In Australia, I feel our relationship with the international community on disaster management is very tenuous. Apart from a number of mutual aid agreements on urban search and rescue and forest fire fighting, we had tended not to look at the international community for what practice we can learn. We’re a little bit arrogant, presuming that all our practice is the best. I know that when I have mentioned the work that we do as an organisation in the pacific or in Asia, I’ve had varying comments along the lines of yes but that’s different, that’s work in the “developing” world, and it would never work here. But community engagement is community engagement, and it’s the principles of simplicity that I think are transferrable, which we seem to lose in the rush to make things complicated.
Our National Strategy for Disaster Resilience makes no reference to the Hyogo Framework for Action, although in defence of the Federal Government, they are now talking about it, and if you want to know what Australia is doing in disaster management, check out our last report to the UNISDR on progress towards Hyogo. More transparency there than on reporting on the National Strategy for Disaster Resilience.
A couple of weeks ago I was fortunate enough to be asked by Dudley McArdle to speak at one of the Monash University Disaster Resilience initiative forums. Fortunate I say, although with current workloads, there were times when I was cursing saying yes, because it allowed me to do a bit of research into the various frameworks that have provided guidance to how we do our work in the sector.
I have a personal connection to the UN . My Aunt worked for the United Nations (UNCTAD. United Nations Conference on Trade and Development). So I thought I was pretty cool having a relative who worked for the UN. Somehow the kids in 70s suburban Australia didn’t think the same. Anyway, the UN, for all it’s flaws and foibles, as a concept, is an institution that I have a lot of respect for.
What struck me in the reading that I did, is the strong contribution and influence of the Japanese. Each of the three world conferences on Disaster Risk Reduction (Yokahama, Hyogo, and the upcoming Sendai) are all in Japan. Even the International Recovery Platform launch meeting I went to was based in Kobe. Each of these three cities/prefectures have suffered dramatic earthquakes/tsunamis (Yokahama in 1926, Hyogo in 1996, and Sendai in 2011).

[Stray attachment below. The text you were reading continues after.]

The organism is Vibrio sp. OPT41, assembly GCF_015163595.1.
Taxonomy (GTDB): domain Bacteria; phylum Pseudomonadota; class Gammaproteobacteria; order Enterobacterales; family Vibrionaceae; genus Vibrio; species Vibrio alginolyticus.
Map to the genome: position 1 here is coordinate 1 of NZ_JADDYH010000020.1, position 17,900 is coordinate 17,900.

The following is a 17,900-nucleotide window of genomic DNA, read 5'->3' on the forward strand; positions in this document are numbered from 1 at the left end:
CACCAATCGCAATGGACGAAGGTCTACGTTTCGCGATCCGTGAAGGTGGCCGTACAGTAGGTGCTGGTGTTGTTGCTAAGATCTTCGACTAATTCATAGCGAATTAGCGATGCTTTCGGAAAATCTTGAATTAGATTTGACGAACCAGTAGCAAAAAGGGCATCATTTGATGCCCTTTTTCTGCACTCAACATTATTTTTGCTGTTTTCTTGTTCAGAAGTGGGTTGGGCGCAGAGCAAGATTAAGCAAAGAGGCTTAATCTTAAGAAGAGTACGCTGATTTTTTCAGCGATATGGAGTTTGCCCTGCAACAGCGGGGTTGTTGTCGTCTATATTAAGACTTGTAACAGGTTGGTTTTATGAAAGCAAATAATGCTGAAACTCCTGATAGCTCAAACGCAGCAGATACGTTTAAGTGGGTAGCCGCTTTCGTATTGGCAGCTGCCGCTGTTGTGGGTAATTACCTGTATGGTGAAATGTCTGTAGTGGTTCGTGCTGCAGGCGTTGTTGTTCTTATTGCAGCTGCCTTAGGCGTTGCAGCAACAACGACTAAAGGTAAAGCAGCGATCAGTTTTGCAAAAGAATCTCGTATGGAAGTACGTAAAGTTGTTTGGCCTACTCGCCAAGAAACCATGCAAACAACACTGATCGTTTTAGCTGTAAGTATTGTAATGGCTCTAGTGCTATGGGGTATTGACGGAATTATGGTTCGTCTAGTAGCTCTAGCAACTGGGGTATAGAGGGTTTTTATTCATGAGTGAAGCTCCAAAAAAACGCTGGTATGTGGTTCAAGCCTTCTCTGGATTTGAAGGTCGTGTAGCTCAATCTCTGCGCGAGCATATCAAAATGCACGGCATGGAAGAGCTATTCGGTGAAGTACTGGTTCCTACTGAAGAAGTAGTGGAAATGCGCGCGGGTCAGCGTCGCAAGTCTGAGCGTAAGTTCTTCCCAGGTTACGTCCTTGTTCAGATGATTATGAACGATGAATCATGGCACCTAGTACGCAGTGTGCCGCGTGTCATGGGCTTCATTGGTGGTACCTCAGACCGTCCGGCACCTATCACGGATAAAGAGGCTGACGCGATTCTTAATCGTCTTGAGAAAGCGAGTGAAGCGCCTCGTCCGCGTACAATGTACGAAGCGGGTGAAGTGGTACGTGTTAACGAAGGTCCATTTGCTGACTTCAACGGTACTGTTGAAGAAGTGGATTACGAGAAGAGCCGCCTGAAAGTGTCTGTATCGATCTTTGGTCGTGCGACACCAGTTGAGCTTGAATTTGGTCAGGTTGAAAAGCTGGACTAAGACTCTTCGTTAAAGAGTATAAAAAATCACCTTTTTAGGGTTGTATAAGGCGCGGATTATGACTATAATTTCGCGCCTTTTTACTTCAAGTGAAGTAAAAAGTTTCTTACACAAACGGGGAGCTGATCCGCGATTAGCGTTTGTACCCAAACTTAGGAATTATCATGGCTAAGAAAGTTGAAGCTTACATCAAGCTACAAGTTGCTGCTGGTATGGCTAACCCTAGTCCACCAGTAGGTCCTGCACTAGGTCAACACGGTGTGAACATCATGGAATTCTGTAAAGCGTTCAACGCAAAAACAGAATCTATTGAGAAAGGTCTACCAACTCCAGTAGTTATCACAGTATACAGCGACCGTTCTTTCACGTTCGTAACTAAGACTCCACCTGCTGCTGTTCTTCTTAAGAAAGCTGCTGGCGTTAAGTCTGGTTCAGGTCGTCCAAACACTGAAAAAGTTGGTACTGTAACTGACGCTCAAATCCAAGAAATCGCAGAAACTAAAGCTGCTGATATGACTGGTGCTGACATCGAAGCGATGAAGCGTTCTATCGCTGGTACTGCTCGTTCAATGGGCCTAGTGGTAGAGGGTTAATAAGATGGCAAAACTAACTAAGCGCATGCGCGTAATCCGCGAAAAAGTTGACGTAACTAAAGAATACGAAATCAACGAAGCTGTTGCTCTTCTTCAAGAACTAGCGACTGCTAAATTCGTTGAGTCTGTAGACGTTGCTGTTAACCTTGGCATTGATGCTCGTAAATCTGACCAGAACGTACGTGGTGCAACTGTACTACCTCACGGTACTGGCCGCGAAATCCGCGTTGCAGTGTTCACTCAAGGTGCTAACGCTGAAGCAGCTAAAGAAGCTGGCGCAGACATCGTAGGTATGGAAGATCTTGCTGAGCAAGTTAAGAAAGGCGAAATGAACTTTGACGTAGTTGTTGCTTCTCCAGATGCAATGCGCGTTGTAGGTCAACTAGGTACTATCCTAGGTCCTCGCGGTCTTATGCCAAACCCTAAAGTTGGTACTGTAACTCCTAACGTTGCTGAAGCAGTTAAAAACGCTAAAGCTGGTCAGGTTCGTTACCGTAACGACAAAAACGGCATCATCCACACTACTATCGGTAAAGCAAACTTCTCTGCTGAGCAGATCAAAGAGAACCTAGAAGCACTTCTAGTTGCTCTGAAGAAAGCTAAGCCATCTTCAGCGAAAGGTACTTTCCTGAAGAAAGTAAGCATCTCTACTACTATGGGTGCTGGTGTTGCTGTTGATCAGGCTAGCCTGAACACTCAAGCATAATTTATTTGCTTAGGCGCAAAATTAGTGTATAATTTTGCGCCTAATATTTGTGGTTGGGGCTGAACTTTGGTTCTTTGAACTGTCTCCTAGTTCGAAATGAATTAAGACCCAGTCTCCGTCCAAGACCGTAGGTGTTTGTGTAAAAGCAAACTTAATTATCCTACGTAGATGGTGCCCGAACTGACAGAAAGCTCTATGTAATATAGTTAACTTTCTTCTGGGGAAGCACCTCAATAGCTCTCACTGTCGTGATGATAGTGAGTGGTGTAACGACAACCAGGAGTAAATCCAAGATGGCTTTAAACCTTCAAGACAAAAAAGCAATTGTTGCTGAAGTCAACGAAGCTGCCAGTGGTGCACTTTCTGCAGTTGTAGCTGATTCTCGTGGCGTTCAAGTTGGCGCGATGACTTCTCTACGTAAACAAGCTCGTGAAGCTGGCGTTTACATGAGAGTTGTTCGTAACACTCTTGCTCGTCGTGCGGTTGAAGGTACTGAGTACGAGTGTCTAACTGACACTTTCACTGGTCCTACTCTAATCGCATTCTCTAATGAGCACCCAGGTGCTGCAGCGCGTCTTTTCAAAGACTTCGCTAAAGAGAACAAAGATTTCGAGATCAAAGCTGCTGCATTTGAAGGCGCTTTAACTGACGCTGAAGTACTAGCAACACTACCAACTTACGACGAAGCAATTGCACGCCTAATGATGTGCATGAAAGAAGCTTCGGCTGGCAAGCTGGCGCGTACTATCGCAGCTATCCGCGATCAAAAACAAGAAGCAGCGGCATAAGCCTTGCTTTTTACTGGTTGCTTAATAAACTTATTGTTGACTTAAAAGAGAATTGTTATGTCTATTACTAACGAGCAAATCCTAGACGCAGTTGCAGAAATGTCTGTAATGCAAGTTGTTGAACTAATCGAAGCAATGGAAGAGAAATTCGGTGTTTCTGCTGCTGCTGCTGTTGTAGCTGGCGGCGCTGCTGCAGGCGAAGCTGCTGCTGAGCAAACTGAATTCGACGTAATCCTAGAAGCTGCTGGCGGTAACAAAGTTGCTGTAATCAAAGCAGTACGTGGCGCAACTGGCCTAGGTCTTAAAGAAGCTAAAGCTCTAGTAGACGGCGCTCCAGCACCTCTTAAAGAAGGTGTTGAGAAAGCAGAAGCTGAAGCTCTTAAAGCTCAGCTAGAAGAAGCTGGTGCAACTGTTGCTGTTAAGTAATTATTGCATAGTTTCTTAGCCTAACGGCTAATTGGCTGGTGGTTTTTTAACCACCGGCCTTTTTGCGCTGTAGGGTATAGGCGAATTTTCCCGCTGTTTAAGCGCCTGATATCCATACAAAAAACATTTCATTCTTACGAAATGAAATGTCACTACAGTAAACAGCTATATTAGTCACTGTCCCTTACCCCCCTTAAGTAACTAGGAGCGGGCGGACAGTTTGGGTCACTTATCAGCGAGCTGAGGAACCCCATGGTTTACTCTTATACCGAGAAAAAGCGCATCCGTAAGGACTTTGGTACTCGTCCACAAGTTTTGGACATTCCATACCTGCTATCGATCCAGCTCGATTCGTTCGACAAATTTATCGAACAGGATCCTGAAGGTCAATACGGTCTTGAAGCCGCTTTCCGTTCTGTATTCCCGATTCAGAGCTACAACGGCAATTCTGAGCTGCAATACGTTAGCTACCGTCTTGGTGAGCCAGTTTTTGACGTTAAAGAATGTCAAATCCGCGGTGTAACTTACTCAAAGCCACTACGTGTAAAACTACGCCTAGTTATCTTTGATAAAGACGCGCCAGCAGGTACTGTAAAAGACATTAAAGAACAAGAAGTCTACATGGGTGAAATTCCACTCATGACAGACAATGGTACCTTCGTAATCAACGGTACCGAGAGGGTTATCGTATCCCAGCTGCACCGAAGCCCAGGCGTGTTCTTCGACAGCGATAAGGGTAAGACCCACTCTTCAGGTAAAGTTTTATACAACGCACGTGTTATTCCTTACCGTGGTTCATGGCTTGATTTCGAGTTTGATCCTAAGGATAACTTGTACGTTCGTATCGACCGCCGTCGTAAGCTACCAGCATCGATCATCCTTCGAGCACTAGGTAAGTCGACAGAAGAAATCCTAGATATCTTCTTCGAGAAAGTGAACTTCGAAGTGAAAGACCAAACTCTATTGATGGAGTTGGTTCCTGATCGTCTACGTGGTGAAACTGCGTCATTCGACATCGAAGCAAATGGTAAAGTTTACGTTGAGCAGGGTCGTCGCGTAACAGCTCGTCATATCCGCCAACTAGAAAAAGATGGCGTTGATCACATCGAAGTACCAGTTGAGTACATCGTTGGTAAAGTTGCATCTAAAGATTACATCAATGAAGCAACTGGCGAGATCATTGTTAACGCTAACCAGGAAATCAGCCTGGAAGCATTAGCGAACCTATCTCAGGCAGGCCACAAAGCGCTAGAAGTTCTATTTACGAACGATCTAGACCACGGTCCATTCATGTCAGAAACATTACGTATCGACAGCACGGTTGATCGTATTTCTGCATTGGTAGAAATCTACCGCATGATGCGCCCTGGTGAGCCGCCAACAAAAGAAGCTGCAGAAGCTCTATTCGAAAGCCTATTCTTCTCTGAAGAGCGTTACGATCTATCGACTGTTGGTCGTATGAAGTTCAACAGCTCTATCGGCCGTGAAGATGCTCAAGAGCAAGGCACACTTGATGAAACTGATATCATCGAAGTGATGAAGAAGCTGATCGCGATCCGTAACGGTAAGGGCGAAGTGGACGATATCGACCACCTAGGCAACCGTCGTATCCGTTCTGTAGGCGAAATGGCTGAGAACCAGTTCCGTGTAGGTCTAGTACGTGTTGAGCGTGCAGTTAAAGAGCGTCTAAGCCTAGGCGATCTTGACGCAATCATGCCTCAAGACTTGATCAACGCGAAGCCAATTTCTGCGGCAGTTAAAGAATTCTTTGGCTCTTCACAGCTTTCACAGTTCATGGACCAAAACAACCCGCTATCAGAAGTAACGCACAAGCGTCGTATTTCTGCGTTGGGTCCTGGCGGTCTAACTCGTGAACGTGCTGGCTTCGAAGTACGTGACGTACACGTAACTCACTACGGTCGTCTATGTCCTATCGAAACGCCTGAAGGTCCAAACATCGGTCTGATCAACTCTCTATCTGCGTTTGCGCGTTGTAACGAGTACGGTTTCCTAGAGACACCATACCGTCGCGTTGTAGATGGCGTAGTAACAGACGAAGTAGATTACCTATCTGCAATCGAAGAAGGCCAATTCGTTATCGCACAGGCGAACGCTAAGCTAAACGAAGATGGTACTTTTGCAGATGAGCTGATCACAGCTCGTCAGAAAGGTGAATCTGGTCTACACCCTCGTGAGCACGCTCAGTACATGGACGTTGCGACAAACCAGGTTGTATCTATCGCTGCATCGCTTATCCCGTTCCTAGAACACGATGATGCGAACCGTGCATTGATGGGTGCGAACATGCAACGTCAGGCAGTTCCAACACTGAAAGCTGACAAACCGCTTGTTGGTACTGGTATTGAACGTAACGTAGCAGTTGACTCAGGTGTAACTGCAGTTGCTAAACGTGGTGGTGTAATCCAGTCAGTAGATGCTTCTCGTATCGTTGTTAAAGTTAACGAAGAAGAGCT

The genesis of these frameworks and declarations emerged out of a number of number of UN General Assembly resolutions to provide disaster relief support to a number to nations after particularly severe disasters. As a result, in the early 70s, the United Nations Disaster Relief Office was created, then a position of UN Disaster Relief Coordinator. The focus of these activities was mainly on relief. However over the course of the decade, and into the 80s, link between development and disasters was eventually recognised, that disasters were a product of development challenges and vice versa, disaster events hindered developmental progress.
The UN declared the 1990s the International Decade for Disaster Reduction, and convened the First World Conference on Disaster Risk Reduction in Yokahama. In 1987 “The GA recognised the importance of reducing the impact of natural disasters for all people, and in particular for developing countries;. It decided to designate the 1990s as a decade in which the international community, under the auspices of the United Nations, will pay special attention to fostering international co-operation in the field of natural disaster reduction.
I recall when I first started working in Emergency Management, there was a lot of activity at AEMI around the decade, each International Day of Disaster Reduction, the institute would run a workshop on different themes.
Post the decade, it was recognised that there needed to be an ongoing commitment to disaster risk reduction, and the UN International Strategy for Disaster Reduction was born. The Hyogo Framework for action sought to put the Strategy into Action. The Second World Conference on Disaster Risk Reduction took place in the Hyogo Prefecture in 2005.
The conference took stock of progress in disaster risk reduction accomplished since the Yokohama Conference of 1994 and to make plans for the next ten years.
Of course not everyone was happy, according to John Hannigan in his book on the politics of disaster, there was disappointment that there were concrete targets set, or binding commitments, and the language of the document was seen as largely rhetoric by some.
Now we are at the end of the HFA, and the United Nations is working towards a second Hyogo Framework for action, at the Third World Conference on Disaster Risk Reduction at Sendai, in Japan, next March. The key priorities for the Hyogo Framework for action are
- Understanding disaster risk
- Strengthening governance for managing risk
- Preparedness for response, recovery and reconstruction
- Investing in social, economic, and environmental resilience
What I see in each of these documents is a deepening of our understanding of disasters, and trying to tackle the recognition of this complexity, the shift away from single hazard focus, the role of gender, the role of livelihoods, the emergence of resilience as a guiding concept amongst other things.
What does this all mean? While they are high level documents, they do provide guidance. I think the beauty of them is that it means we aren’t alone. It often feels that way, for many people, particularly those new to disaster management, that they are on their own, because there isn’t this well formed, matured sector around them. These international frameworks give a signal that someone else is also thinking about this stuff, and like astronomers gazing out beyond the solar system for signs of life, someone else might be looking at the same set of challenges as you, and there are ways of going looking for that information and help.